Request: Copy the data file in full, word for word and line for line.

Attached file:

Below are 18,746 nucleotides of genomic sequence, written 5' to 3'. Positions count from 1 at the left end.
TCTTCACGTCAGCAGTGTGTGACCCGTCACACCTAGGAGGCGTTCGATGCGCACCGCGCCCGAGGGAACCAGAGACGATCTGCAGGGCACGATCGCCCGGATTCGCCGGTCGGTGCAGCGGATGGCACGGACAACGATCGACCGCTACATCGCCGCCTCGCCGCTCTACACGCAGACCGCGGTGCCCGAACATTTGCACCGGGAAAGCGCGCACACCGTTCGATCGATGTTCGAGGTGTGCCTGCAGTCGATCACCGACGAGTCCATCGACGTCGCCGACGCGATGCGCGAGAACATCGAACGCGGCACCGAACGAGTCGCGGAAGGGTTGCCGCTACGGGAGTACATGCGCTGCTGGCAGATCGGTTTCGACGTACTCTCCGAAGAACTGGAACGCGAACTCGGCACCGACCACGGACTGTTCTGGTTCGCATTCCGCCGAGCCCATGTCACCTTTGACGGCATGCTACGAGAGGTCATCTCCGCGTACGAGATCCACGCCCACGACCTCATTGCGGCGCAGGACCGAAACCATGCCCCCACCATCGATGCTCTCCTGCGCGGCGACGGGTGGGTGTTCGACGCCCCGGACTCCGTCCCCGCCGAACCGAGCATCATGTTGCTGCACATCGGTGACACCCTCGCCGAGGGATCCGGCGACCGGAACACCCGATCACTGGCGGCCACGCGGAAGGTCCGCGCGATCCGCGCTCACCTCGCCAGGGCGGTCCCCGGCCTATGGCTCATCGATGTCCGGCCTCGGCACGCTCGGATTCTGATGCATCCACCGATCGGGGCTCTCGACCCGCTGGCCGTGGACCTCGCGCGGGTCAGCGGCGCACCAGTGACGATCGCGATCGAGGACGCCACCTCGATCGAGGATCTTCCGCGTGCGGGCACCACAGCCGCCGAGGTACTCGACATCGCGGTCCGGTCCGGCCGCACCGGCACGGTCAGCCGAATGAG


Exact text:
Below are 18,746 nucleotides of genomic sequence, written 5' to 3'. Positions count from 1 at the left end.
TCTTCACGTCAGCAGTGTGTGACCCGTCACACCTAGGAGGCGTTCGATGCGCACCGCGCCCGAGGGAACCAGAGACGATCTGCAGGGCACGATCGCCCGGATTCGCCGGTCGGTGCAGCGGATGGCACGGACAACGATCGACCGCTACATCGCCGCCTCGCCGCTCTACACGCAGACCGCGGTGCCCGAACATTTGCACCGGGAAAGCGCGCACACCGTTCGATCGATGTTCGAGGTGTGCCTGCAGTCGATCACCGACGAGTCCATCGACGTCGCCGACGCGATGCGCGAGAACATCGAACGCGGCACCGAACGAGTCGCGGAAGGGTTGCCGCTACGGGAGTACATGCGCTGCTGGCAGATCGGTTTCGACGTACTCTCCGAAGAACTGGAACGCGAACTCGGCACCGACCACGGACTGTTCTGGTTCGCATTCCGCCGAGCCCATGTCACCTTTGACGGCATGCTACGAGAGGTCATCTCCGCGTACGAGATCCACGCCCACGACCTCATTGCGGCGCAGGACCGAAACCATGCCCCCACCATCGATGCTCTCCTGCGCGGCGACGGGTGGGTGTTCGACGCCCCGGACTCCGTCCCCGCCGAACCGAGCATCATGTTGCTGCACATCGGTGACACCCTCGCCGAGGGATCCGGCGACCGGAACACCCGATCACTGGCGGCCACGCGGAAGGTCCGCGCGATCCGCGCTCACCTCGCCAGGGCGGTCCCCGGCCTATGGCTCATCGATGTCCGGCCTCGGCACGCTCGGATTCTGATGCATCCACCGATCGGGGCTCTCGACCCGCTGGCCGTGGACCTCGCGCGGGTCAGCGGCGCACCAGTGACGATCGCGATCGAGGACGCCACCTCGATCGAGGATCTTCCGCGTGCGGGCACCACAGCCGCCGAGGTACTCGACATCGCGGTCCGGTCCGGCCGCACCGGCACGGTCAGCCGAATGAG